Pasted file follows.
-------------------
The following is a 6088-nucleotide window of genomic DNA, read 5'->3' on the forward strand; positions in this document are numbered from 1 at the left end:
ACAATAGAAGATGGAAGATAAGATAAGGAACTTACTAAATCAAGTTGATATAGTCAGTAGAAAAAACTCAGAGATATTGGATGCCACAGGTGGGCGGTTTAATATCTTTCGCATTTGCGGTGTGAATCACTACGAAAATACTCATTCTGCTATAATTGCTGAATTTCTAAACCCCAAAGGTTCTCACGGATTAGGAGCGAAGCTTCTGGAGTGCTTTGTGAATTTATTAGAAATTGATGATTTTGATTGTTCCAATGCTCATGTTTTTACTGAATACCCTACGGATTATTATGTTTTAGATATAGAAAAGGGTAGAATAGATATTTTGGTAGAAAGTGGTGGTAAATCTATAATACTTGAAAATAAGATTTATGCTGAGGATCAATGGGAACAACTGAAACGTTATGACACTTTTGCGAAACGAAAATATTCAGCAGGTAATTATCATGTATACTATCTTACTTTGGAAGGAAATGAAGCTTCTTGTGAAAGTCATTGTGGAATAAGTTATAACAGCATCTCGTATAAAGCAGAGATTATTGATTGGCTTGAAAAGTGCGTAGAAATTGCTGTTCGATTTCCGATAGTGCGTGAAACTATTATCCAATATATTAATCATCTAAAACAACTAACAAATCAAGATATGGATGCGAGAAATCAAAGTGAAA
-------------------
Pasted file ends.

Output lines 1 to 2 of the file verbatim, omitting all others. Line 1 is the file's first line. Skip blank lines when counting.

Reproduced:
The following is a 6088-nucleotide window of genomic DNA, read 5'->3' on the forward strand; positions in this document are numbered from 1 at the left end:
ACAATAGAAGATGGAAGATAAGATAAGGAACTTACTAAATCAAGTTGATATAGTCAGTAGAAAAAACTCAGAGATATTGGATGCCACAGGTGGGCGGTTTAATATCTTTCGCATTTGCGGTGTGAATCACTACGAAAATACTCATTCTGCTATAATTGCTGAATTTCTAAACCCCAAAGGTTCTCACGGATTAGGAGCGAAGCTTCTGGAGTGCTTTGTGAATTTATTAGAAATTGATGATTTTGATTGTTCCAATGCTCATGTTTTTACTGAATACCCTACGGATTATTATGTTTTAGATATAGAAAAGGGTAGAATAGATATTTTGGTAGAAAGTGGTGGTAAATCTATAATACTTGAAAATAAGATTTATGCTGAGGATCAATGGGAACAACTGAAACGTTATGACACTTTTGCGAAACGAAAATATTCAGCAGGTAATTATCATGTATACTATCTTACTTTGGAAGGAAATGAAGCTTCTTGTGAAAGTCATTGTGGAATAAGTTATAACAGCATCTCGTATAAAGCAGAGATTATTGATTGGCTTGAAAAGTGCGTAGAAATTGCTGTTCGATTTCCGATAGTGCGTGAAACTATTATCCAATATATTAATCATCTAAAACAACTAACAAATCAAGATATGGATGCGAGAAATCAAAGTGAAA